Nonfiction, Parenting, Reading, Reviews

The Artist’s Daughter

If you’re a part of a Mother of Preschoolers (MOPS) group, chances are good you’ll be hearing about The Artist’s Daughter in the coming months. I am helping to start a MOPS group this Fall and so I had the privilege of reading the copy that came with our coordinator’s welcome package. I thought it was a great book, and I can’t wait to discuss it this spring with our MOPS group. (MOPS Plug: If you’re in South Carolina and interested in a MOPS group, let me know!)

The Artist's DaughterThe Artist’s Daughter is a memoir by Alexandra Kuykendall. Here’s the description from Goodreads.com:

“When Alexandra Kuykendall became a mother it was the beginning of a soul-searching journey that took her into her past and made her question everything she’d experienced–and a lot of what she hadn’t. The only daughter of a single, world-traveling mother and an absent artist father, Alexandra shares her unique quest to answer universal questions: Am I lovable? Am I loved? Am I loving?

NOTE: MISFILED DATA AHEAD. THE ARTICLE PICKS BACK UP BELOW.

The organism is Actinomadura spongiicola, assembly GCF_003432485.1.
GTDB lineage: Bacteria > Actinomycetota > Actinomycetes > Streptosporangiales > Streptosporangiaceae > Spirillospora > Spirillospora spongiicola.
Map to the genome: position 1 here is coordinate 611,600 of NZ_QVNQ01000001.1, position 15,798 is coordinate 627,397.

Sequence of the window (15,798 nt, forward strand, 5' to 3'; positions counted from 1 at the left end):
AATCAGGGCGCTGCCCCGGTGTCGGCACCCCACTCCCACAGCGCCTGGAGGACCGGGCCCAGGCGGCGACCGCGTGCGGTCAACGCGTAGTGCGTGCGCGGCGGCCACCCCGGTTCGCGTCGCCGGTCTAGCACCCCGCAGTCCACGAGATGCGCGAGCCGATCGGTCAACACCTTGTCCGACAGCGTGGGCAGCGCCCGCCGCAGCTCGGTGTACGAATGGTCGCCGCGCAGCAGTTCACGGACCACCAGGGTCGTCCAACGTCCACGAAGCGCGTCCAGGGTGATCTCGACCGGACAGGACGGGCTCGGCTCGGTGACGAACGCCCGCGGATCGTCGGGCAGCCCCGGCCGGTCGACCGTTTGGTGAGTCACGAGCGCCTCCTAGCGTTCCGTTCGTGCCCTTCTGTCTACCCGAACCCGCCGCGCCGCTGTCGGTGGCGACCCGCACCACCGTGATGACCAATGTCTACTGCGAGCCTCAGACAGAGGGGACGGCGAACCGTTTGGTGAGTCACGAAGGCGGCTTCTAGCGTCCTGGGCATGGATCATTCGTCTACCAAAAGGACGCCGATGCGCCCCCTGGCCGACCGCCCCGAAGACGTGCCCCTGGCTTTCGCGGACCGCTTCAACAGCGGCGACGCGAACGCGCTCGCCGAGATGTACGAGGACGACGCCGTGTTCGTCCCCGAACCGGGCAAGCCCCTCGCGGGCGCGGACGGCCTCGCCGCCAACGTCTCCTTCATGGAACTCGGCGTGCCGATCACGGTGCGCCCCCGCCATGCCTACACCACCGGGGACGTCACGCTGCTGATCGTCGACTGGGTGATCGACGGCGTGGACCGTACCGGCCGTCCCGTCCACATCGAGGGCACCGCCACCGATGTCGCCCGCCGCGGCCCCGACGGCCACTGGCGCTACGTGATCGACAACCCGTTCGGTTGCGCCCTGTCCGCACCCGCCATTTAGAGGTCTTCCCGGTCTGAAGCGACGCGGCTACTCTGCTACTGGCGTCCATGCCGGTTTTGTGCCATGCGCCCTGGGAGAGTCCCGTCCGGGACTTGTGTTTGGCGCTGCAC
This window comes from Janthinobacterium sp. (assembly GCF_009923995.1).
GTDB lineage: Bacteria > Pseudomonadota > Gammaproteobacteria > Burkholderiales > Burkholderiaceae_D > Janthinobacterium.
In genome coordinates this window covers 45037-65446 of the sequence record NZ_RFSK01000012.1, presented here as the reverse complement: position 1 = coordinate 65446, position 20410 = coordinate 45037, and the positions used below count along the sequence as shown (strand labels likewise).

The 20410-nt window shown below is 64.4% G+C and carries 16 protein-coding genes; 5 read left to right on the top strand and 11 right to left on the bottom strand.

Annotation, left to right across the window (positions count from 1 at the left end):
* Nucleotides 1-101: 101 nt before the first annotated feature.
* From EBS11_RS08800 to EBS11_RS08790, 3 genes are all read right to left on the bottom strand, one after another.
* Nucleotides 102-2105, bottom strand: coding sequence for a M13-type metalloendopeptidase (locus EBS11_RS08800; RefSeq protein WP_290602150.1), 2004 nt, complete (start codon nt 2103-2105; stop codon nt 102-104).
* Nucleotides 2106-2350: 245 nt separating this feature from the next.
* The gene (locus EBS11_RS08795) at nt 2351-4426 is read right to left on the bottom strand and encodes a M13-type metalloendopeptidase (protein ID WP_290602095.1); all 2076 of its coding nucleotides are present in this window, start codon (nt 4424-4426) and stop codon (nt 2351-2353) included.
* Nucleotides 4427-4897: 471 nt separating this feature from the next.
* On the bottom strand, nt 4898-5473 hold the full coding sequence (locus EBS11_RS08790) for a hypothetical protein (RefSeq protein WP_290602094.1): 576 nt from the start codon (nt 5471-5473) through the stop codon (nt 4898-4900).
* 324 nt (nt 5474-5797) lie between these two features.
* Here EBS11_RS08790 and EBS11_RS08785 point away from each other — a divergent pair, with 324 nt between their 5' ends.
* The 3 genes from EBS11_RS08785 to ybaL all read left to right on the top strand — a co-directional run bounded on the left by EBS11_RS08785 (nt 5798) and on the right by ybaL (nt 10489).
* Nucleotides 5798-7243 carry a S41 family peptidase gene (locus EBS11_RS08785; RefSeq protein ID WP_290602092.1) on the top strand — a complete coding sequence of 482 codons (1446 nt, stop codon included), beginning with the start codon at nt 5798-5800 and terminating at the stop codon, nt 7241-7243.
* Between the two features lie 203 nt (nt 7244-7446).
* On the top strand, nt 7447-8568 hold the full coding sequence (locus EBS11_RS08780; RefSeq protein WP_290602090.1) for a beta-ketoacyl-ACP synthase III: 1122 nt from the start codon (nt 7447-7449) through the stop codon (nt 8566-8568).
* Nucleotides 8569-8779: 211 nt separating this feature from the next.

In short, moving episodes, Alexandra transports readers into a life that included a childhood in Europe, a spiritual conversion marked more by questions than answers, a courtship in the midst of a call to be with troubled teens, marriage and motherhood–and always, always, the question of identity. Through her personal journey, women will discover their own path to understanding the shape of their lives and a deeper sense of God’s intimate presence within it.”

I was surprised at what a page turner this book turned out to be for me. Kuykendall writes with such honesty and infuses a desire to change and help others change in her writing. I related to her as a person, even though her family situation is nothing like mine. The importance of accepting yourself, embracing your identity, and relying on God in parenting is a key component to the memoir. Kuykendall also writes about how important her support system (a MOPS group) is to her parenting journey. I don’t want to say too much because I hope you’ll read this one for yourself! If you liked Jeanette Walls’s memoirs The Glass Castle and Half Broke Horses, you’ll like this one, too. It doesn’t contain the stunning situations or details Walls’s memoirs include, but it is a well-written memoir about a daughter coming to terms with a parent as she becomes a parent herself.

 

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